Suspending Belief

Recently my 5-year-old told me she no longer believed in flying reindeer.  The conversation went something like this:

E, “Reindeers can’t fly.”
Me, “Well, maybe not all reindeer.”
E, “Mama, you know no deer can fly.”
Me, trying to think of something, “Okay, but maybe Santa uses some magic on just his reindeer to make them fly.”
E, “There’s no such thing as magic.”

I retold this story on Facebook last week and the comments surprised me a bit.  Mostly people wanted my youngest daughter to know that “magic was real,” but one of them caught me off guard.

“[It’s] sad when childhood ends so early.”

The comment actually made me angry and continues to make me angry.  My kids are in every sense children.  Why does the disbelief of something, something that is very clearly a lie told to most children, mean childhood is over?  Does believing in fairy tales or mythical creatures make kids any more authentically “childlike?”  Is a 5 year old that no longer believes in Santa Claus jaded or is she just beginning to learn about the world?  And if the latter, why is that a bad thing?

While I have fond memories of Santa Claus, as a parent I’ve always been a little uncomfortable pushing the notion too aggressively.  I don’t like to lie to my kids.  When our oldest was finally aware of the idea of Santa Claus we went along with it, but just barely.  We forged a few gift tags, using a different pen and handwriting.  We even used different wrapping paper.  I figured, if we’re going to lie about presents from Santa we may as well make it look legit or why bother.

As she got older, she  started asking more questions.  First we were just asked if Santa was real and we said, “some people believe he is.”  We were asked if we believed he was real and committed to an, “I think so.”  But then, as the years passed, we found ourselves digging the lie hole deeper and deeper as we described the North Pole, flying reindeer, mass produced presents that were delivered in one night and around the world, and the list.  We don’t get into the naughty or nice business, but have adopted all the other nonsense.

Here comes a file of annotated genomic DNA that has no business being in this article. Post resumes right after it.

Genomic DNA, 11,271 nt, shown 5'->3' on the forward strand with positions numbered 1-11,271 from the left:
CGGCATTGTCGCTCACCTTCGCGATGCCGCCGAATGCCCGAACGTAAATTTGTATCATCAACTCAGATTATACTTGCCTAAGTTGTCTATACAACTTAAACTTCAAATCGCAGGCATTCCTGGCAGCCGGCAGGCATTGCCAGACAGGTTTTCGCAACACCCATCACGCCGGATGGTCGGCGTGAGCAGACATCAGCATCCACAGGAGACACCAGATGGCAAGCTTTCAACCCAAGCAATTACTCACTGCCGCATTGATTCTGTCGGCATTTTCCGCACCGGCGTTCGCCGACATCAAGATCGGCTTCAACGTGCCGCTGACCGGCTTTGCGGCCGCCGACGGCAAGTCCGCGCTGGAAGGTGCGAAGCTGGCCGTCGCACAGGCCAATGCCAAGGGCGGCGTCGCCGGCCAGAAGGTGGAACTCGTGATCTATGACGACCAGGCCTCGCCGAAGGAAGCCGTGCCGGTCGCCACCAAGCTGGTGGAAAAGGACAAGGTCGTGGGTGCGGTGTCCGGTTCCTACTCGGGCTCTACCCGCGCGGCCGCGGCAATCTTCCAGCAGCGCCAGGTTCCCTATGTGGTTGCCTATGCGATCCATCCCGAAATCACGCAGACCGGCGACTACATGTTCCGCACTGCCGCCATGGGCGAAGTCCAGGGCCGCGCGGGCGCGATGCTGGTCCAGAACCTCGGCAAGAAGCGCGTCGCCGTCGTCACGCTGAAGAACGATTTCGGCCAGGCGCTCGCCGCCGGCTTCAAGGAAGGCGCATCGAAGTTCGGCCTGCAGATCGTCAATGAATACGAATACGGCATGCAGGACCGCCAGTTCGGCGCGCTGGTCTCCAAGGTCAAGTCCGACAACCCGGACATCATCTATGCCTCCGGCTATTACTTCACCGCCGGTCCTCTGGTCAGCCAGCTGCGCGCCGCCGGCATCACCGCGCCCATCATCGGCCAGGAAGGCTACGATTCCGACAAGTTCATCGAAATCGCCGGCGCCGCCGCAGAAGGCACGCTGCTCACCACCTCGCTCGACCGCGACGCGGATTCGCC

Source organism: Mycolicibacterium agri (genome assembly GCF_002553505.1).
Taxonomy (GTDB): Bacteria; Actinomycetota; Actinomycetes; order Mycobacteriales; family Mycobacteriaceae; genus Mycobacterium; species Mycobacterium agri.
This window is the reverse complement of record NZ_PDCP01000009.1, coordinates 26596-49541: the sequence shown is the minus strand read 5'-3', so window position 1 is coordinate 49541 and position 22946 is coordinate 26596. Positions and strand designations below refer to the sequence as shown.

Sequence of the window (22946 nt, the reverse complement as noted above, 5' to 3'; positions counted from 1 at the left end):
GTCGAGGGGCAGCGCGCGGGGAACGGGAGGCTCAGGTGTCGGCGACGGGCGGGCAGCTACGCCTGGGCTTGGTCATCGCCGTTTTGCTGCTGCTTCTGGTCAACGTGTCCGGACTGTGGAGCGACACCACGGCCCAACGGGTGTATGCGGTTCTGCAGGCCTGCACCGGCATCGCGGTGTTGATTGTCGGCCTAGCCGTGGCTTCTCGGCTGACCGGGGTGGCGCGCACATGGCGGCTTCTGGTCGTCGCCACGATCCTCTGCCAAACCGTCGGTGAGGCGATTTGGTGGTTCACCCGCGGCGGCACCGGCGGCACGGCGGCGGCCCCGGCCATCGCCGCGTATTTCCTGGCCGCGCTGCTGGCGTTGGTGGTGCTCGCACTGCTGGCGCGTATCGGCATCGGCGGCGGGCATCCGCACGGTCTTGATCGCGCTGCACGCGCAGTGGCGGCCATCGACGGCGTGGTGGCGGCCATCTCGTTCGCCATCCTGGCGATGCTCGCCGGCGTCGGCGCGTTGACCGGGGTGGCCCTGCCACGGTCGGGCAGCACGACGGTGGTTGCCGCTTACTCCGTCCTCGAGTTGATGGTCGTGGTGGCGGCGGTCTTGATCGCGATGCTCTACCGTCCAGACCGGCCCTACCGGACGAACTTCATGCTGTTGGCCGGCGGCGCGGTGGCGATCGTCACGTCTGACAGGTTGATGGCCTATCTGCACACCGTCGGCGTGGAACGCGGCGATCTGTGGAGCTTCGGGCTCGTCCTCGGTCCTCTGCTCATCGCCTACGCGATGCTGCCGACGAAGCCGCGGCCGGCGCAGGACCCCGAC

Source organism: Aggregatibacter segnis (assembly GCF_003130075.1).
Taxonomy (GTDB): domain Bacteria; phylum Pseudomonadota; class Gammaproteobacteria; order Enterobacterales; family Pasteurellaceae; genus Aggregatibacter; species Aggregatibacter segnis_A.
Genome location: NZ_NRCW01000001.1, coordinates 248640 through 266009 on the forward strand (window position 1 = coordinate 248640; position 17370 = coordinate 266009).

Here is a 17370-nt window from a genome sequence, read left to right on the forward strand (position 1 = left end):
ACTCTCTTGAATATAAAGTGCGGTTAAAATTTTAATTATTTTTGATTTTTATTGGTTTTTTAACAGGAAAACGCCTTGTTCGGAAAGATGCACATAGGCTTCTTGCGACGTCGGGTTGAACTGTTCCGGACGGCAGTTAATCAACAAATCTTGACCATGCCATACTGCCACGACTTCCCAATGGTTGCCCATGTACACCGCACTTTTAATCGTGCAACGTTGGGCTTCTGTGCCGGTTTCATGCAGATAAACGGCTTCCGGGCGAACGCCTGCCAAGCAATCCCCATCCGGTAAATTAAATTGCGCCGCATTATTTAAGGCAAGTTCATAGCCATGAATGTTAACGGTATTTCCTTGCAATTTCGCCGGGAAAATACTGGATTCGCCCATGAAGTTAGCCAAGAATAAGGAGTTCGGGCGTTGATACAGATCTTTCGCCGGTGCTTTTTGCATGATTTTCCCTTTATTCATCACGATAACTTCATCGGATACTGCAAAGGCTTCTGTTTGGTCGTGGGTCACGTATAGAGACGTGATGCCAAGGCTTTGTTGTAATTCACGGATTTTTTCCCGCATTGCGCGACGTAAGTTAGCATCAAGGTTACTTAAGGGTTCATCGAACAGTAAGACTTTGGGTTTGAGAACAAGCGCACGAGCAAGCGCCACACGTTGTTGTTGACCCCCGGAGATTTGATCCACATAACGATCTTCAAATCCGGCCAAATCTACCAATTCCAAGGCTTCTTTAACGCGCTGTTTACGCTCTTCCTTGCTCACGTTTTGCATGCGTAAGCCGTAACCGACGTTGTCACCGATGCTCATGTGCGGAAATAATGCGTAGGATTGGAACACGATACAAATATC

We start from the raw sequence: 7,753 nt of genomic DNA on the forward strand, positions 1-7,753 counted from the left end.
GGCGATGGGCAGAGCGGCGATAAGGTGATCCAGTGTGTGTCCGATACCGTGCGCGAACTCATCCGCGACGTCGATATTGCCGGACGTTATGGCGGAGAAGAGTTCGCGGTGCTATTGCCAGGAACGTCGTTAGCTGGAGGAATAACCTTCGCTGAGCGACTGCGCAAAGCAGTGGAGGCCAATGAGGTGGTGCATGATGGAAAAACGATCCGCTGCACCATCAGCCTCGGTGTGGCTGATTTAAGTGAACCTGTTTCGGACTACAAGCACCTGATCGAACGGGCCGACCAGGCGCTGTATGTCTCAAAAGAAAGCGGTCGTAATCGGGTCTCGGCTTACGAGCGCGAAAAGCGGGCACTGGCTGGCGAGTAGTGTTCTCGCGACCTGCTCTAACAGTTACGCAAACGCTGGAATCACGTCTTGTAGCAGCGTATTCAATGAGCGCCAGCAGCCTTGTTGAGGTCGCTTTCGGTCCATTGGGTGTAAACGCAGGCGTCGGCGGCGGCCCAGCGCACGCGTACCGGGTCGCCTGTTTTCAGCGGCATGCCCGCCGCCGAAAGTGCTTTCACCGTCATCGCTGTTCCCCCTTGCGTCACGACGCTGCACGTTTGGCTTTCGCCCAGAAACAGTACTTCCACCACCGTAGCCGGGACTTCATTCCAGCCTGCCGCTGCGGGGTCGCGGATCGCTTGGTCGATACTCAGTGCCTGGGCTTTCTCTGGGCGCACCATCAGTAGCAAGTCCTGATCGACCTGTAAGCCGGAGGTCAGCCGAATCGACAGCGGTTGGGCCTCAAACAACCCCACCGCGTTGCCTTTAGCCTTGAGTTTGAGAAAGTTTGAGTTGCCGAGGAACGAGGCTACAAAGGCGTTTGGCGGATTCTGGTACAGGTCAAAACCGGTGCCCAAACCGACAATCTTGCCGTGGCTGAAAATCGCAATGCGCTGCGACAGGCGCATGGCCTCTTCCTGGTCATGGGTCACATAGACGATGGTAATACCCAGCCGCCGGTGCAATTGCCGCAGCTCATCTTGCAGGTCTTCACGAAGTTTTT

We’d gone full Santa.

A couple of years ago we started getting the kids involved in selecting  gifts for children in need.  We would pick up a tag from the local school or mall giving tree and go out and buy a few things that were asked for, things like socks, pants, or shirts.  I always made sure to put a toy or two with each practical item because it just felt like the right thing to do.

“Why doesn’t Santa give presents to poor kids?” was the question that stumped me, asked again by my eldest.  She had made the connection I hadn’t even thought of.  If Santa Claus exists, then why did these kids and these families need to ask other people for presents?

I heard myself saying something along the lines of, “Well, Santa gives all kids a couple of presents, but most of them come from your family and this is a way of helping those families out.”  But inside I found myself asking how long I was going to keep up this charade.

We’re a secular family, so religious holidays really are all about the fantastical mascots, but it’s kind of understood in our house that at least the Easter Bunny is not real.  There’s a lot of wink-wink, nudge-nudge when the baskets of chocolate appear.  Santa is a completely different matter and maybe it’s because the holiday drags out so much with the build up starting after Halloween.

I don’t know what’s going to happen this year when the kids start getting excited for Christmas and the Santa talk resumes.  I don’t plan on confirming the lack of Santa Claus to either of my children, particularly my 8 year old who is still very much believing in both the man and his flying beasts.  But I do think I’m going to scale back on the hoopla a bit, as well as the number of tags that read, “From Santa.”

Does this mean my kids are growing up?  Sure, but they are no less kids.  Not by any stretch.

Published by Karina Coombs

Freelance writer

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